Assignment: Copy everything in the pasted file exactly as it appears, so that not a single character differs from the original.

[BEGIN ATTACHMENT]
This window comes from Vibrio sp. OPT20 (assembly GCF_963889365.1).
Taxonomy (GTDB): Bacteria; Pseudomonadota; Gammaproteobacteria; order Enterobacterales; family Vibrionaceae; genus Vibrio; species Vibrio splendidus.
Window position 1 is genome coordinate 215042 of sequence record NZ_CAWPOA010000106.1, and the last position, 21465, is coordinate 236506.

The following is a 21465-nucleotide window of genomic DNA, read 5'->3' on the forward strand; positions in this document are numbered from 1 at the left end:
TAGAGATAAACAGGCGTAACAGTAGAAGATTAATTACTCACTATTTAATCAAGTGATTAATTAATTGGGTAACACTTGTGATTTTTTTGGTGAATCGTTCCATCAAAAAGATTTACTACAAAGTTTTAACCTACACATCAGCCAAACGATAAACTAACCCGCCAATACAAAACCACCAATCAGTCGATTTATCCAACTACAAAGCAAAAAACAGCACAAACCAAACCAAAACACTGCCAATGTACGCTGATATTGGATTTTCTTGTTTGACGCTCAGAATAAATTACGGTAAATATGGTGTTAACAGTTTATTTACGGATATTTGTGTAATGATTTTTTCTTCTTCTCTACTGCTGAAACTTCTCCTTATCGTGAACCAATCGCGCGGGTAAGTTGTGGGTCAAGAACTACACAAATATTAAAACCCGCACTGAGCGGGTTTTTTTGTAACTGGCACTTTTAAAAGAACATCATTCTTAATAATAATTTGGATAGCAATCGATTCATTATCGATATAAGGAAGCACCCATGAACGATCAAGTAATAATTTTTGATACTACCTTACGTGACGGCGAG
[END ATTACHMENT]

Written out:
This window comes from Vibrio sp. OPT20 (assembly GCF_963889365.1).
Taxonomy (GTDB): Bacteria; Pseudomonadota; Gammaproteobacteria; order Enterobacterales; family Vibrionaceae; genus Vibrio; species Vibrio splendidus.
Window position 1 is genome coordinate 215042 of sequence record NZ_CAWPOA010000106.1, and the last position, 21465, is coordinate 236506.

The following is a 21465-nucleotide window of genomic DNA, read 5'->3' on the forward strand; positions in this document are numbered from 1 at the left end:
TAGAGATAAACAGGCGTAACAGTAGAAGATTAATTACTCACTATTTAATCAAGTGATTAATTAATTGGGTAACACTTGTGATTTTTTTGGTGAATCGTTCCATCAAAAAGATTTACTACAAAGTTTTAACCTACACATCAGCCAAACGATAAACTAACCCGCCAATACAAAACCACCAATCAGTCGATTTATCCAACTACAAAGCAAAAAACAGCACAAACCAAACCAAAACACTGCCAATGTACGCTGATATTGGATTTTCTTGTTTGACGCTCAGAATAAATTACGGTAAATATGGTGTTAACAGTTTATTTACGGATATTTGTGTAATGATTTTTTCTTCTTCTCTACTGCTGAAACTTCTCCTTATCGTGAACCAATCGCGCGGGTAAGTTGTGGGTCAAGAACTACACAAATATTAAAACCCGCACTGAGCGGGTTTTTTTGTAACTGGCACTTTTAAAAGAACATCATTCTTAATAATAATTTGGATAGCAATCGATTCATTATCGATATAAGGAAGCACCCATGAACGATCAAGTAATAATTTTTGATACTACCTTACGTGACGGCGAG